9-11 Reflections – Profile: Pamela English

Submitted by Web Communications on September 13, 2011

 

I, along with many of my classmates, had parents who worked in the city and/or were expecting a parent to be in one of the towers at that moment. … The math worksheets that we had been working on…were now a distant memory. Many students congregated, in tears of worry and shock, in front of the TV in the library until the school closed for the day at 11:00 that morning.

Pamela English ’11

Hometown: Stamford, CT

I remember I was in 7th grade at a school in Rye, NY. Around 9:20 that morning, a teacher stopped by my math class and said that there was an all-school assembly. Once in the gym, the principle told us that two airplanes had crashed into the World Trade Center towers; she did not have any further information about the damage done. We went back to class, cleared our desks and sat, anxiously waiting to hear more.

I, along with many of my classmates, had parents who worked in the city and/or were expecting a parent to be in one of the towers at that moment. The father of one of my classmates was on a plane that morning that was bound for California. And these were just the students in my math class. Many of the students in the school were very worried. The math worksheets that we had been working on before we were interrupted were now a distant memory. Many students congregated, in tears of worry and shock, in front of the TV in the library until the school was closed for the day at 11:00 that morning.

We pulled together in a effort to understand what had happened. Many, many masses, memorial services, and vigils of prayer and reflection would follow in the days and months ahead.

I was fortunate not to lose a loved one, but some of my classmates were not so fortunate.  Immediately following that day, some of the students and faculty members covered a large bulletin board with black paper and painted in white the names of those affiliated with the school who were missing.

Eventually someone wrote a prayer on the board for those who were dead.  As time passed by, I started to understand how 9-11 affected me on a deeper level…

September 11, 2001 had unusual significance for me: exactly one month prior, on August 11th, a few members of my family and a few friends decided to go to NYC see the twin towers.  We had moved to southern Connecticut in 2000 and were just becoming acquainted with the area.  We chose August 11, 2001 to visit because it was a weekend day; we thought nothing of it.  Our goal was to go to the observation deck at the top of the south tower.  I remember taking pictures of the lobby as we walked into that building; I was so in awe of its size.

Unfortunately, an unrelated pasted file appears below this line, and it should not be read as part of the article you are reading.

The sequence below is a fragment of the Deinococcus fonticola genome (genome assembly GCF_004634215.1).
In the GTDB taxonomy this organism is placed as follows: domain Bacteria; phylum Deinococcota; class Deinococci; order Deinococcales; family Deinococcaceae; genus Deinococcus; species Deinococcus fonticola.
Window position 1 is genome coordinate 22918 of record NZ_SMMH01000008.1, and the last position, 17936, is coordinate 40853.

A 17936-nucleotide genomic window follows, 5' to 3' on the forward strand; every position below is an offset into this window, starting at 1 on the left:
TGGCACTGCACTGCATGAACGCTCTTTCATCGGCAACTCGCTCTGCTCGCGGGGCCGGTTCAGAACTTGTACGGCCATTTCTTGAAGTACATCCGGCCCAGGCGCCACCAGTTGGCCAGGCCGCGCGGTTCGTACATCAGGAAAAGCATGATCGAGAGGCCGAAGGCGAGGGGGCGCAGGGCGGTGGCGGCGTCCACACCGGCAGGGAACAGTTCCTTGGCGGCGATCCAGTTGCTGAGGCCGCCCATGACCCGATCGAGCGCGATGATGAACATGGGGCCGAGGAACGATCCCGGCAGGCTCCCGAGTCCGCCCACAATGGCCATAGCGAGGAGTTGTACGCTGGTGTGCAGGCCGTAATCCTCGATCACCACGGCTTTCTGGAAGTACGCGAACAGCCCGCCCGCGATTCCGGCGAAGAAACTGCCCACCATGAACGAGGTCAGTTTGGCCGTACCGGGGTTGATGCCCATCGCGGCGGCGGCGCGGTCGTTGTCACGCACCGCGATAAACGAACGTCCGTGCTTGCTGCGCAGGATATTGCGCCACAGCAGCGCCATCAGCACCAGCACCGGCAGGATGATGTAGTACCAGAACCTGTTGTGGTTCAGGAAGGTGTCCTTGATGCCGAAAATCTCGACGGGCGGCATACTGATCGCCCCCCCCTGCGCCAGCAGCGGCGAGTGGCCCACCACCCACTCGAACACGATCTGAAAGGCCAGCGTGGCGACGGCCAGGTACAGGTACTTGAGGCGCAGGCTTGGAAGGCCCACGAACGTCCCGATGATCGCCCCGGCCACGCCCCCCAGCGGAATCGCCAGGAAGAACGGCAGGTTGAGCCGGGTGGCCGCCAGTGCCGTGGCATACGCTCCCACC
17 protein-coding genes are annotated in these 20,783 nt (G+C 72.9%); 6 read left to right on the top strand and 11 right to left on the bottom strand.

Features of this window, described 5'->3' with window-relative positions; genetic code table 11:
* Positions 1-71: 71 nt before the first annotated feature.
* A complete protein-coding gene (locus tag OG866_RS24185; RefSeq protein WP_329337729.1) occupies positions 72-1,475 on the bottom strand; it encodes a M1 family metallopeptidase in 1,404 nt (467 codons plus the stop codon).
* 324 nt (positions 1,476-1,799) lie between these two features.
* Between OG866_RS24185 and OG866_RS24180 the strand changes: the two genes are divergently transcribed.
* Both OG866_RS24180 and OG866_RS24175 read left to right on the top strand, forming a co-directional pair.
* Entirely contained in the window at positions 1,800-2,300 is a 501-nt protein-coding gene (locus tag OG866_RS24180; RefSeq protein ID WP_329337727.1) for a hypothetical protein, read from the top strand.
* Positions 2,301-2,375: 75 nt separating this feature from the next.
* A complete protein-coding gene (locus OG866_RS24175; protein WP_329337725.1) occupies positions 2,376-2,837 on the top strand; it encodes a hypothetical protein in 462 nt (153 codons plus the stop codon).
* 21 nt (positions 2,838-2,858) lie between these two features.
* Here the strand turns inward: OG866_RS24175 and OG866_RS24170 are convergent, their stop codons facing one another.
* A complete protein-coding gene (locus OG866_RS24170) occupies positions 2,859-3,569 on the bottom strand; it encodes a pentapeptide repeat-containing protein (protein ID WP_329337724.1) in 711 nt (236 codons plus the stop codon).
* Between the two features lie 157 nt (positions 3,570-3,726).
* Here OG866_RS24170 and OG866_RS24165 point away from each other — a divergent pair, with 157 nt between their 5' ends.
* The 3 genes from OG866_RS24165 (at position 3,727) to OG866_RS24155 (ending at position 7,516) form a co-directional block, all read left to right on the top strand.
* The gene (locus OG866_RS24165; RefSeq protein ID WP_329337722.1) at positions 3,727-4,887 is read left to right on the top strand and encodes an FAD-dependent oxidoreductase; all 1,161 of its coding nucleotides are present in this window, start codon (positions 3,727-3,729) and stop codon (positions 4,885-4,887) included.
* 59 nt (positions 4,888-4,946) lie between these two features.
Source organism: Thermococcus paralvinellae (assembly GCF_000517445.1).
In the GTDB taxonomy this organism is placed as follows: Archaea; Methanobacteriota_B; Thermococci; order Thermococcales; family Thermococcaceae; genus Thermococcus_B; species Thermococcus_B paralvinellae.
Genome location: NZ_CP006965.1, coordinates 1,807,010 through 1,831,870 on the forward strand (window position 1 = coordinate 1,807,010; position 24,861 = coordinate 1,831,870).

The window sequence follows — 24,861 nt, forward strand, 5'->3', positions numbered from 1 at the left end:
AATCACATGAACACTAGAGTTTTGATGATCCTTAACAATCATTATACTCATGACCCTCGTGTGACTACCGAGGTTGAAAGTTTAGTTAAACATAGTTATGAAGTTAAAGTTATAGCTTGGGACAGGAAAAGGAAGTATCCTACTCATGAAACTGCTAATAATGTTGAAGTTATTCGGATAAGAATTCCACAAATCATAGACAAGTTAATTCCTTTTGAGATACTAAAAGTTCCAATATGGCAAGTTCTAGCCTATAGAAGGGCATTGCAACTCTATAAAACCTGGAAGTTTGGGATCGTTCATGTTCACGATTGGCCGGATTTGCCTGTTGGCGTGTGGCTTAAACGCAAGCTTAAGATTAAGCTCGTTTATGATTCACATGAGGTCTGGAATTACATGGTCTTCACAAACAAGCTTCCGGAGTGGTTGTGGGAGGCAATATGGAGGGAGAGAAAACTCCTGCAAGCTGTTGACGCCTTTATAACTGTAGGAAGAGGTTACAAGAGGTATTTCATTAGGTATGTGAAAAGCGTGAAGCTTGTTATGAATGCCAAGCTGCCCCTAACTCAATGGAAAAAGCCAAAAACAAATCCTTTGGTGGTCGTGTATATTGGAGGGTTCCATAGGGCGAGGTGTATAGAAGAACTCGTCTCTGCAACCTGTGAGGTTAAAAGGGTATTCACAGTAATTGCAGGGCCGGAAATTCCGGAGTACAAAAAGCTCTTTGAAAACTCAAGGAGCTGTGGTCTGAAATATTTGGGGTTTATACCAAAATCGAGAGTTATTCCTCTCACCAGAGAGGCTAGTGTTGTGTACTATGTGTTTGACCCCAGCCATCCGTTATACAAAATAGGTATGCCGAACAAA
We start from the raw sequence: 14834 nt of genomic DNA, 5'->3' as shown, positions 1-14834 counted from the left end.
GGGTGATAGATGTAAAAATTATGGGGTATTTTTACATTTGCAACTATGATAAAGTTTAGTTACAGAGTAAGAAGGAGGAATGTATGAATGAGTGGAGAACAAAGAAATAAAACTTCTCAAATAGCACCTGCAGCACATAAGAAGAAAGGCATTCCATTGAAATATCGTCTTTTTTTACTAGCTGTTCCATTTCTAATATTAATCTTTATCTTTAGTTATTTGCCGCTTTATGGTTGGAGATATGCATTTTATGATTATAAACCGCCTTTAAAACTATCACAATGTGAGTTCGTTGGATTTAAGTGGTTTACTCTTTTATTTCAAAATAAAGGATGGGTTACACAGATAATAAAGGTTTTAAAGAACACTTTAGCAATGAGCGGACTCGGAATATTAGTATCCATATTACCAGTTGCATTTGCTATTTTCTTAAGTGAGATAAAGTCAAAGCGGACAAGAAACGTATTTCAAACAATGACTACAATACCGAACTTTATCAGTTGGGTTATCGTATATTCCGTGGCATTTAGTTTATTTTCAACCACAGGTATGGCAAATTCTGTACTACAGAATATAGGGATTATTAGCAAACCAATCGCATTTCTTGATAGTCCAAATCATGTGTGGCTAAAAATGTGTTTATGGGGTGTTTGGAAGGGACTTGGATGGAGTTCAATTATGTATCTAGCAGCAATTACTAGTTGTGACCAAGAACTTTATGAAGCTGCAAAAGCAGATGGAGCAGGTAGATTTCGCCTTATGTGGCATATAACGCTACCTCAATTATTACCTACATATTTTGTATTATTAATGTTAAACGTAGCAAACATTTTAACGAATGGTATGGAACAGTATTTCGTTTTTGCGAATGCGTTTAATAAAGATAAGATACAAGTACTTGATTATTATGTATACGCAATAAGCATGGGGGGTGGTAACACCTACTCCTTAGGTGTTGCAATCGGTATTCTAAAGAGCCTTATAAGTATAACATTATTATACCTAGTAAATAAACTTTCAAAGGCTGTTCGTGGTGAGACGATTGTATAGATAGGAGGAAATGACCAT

Although it was wonderful to see the towers up close and personal, we will joke, to this day, about how the experience did not quite go as planned.  The observation deck was closed that day for whatever reason so we had to look out the windows on the floor below.  It was also quite cloudy that day meaning that we could only see about fifty yards in front of us before our view was obscured. We got a lot out of the experience, including many pictures at the top of the World Trade Center, but we hoped to come back at a later date, when the sky was clearer.

As it turned out, there would be no return visit.  On the morning of September 11th, as I watched replays of United Airlines flight 175 crashing into the south tower, as I watched the towers become consumed with smoke, it dawned on me how close we had come to death.  We could have easily scheduled a visit to the twin towers for that day; it would have an ideal day for it: the sky was absolutely cloudless…

“Well,” my mother commented a few days after the towers were destroyed, “at least we got to visit them once.”  This comment was often followed by: “Well, I guess we never did get to go to the observation deck.”

When we visited the towers, we never suspected that they would only be standing for one more month.  It was totally surreal.  After September 11th, our pictures from that visit to the World Trade Center were thrown in the trash.  It was one way of coping with the disaster and our bizarre near-miss story.  When I look back on that day, I think about all of the people who walked into that building in the morning who could not fathom the notion that they would never walk out of it again.

I remember that life can be gone in an instant.

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